Being founded by and chaired by former JetBlue founder and CEO David Neeleman lends much credence to the airline, but Azul’s competitors in Miami and Orlando have likely dropped their prices for the moment to retain their customers. A codeshare with JetBlue, Fort Lauderdale’s largest airline by seats, could help Azul build up its US based passengers, but so far no partnership has materialised.

Azul has opted to push back planned service from Campinas to New York in Jul-2015 and will instead increase frequencies to Fort Lauderdale and Orlando. “This postponement was made because we believe that it is important to take advantage of the US summer and July holidays,” the company stated, which could indicate some heavy discounting by Azul on the new US routes throughout 2015.

See related report: Azul starts to position itself as an attractive potential partner for JetBlue – and perhaps even United

Azul faces depressed domestic pricing and fallout from currency devaluation

One of the challenges Azul faces during the next few years will be funding its growth, which is more of a challenge now that the IPO has been shelved. Deliveries of its Airbus narrowbodies are scheduled to begin in 2016 at a time when it will still be maturing its long haul routes. Deliveries of its A350 widebodies are scheduled to begin in 2017.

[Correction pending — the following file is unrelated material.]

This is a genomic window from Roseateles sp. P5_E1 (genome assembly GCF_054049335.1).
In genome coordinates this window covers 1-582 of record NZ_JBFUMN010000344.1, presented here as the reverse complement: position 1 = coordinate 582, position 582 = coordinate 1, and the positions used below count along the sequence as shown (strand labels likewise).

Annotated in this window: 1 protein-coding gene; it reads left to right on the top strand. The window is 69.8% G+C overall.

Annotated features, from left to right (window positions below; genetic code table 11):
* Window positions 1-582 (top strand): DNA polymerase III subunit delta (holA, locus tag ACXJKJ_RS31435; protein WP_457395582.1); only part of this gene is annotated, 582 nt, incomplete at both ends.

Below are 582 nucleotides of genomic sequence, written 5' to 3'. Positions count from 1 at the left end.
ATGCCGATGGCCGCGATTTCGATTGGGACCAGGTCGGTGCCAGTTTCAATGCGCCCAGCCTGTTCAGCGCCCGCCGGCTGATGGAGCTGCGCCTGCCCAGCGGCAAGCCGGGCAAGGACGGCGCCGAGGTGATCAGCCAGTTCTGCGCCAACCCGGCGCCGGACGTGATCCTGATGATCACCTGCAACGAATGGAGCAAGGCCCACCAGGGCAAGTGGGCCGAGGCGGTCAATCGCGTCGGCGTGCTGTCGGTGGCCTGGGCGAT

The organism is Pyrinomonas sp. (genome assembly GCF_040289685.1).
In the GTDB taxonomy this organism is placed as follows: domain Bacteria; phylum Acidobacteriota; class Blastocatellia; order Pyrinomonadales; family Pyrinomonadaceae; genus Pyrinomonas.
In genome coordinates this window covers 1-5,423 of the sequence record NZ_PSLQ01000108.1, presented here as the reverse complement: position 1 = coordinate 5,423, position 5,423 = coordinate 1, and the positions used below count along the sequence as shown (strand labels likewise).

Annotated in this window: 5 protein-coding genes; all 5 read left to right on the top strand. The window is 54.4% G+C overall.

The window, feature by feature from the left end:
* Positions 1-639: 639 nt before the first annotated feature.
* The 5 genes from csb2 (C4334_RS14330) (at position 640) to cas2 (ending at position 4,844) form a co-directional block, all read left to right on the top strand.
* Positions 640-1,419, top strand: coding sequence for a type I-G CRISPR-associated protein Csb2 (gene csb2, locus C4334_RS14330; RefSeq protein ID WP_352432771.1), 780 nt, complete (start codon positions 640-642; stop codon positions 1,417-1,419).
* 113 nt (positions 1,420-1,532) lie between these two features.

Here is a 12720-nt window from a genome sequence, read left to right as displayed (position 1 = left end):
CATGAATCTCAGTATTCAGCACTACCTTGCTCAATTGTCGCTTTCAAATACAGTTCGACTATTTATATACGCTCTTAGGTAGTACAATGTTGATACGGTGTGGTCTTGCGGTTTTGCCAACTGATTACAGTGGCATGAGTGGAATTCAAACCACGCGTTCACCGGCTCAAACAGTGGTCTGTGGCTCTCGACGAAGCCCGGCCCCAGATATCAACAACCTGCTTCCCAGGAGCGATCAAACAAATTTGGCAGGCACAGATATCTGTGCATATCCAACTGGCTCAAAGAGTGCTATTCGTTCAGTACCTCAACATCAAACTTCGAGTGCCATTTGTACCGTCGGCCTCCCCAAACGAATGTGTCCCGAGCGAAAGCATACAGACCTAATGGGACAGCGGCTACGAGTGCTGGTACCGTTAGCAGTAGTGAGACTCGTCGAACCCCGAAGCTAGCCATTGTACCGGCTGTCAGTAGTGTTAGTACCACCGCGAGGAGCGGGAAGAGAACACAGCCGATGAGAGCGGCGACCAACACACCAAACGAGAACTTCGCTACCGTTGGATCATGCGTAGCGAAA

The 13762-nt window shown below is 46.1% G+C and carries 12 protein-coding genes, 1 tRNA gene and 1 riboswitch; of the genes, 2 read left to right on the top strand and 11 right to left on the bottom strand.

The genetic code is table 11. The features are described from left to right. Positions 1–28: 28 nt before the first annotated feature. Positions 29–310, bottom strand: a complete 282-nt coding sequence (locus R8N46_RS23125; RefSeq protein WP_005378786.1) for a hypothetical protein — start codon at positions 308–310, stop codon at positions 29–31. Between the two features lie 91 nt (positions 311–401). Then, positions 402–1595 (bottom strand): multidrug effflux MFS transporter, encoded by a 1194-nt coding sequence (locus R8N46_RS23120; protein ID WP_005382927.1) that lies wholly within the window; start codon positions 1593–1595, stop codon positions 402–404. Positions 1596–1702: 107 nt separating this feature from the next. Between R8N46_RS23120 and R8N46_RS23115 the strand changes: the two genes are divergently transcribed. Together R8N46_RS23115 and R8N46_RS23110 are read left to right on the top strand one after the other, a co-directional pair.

Brazil’s economic conditions are not likely to improve drastically by 2016. In Jan-2015 the IMF cut its projected growth for Brazil to 0.3%, rising to 1.5% in 2016. Thus, if Azul proceeds with the introduction of narrowbodies into the domestic market, there could be oversupply. Azul has the ability to deploy the Airbus jets elsewhere in Latin America, but many economies in the region are on shaky ground, evidenced by 1.3% GDP growth forecast for the region overall in 2015.

Azul is also not shielded from the sting of the BRL devaluation. In early 2015 the New York Times highlighted that roughly 55% of Azul’s expenses were aligned with foreign currencies while little of its revenue is derived from international operations. Azul’s rival Gol, which has nearly 87% of its ASKs deployed into the Brazilian domestic market, faces similar challenges. 

Azul needs funding at a time when there is scant interest to invest in Brazilian firms

Azul has done a remarkable job of launching and building up a strong presence in the Brazilian domestic market place during the last seven years that includes acquiring regional operator trip, to become the third largest airline in Brazil.

The airline will be in a strong position to leverage a rebound in the Brazilian market once the country’s economy starts to make significant improvements.

But in the short term Azul faces the challenge of funding its growth at a time when investors have little appetite to take risks on Brazilian companies. At some point Azul may need to think about refining its growth targets and short-term ambitions.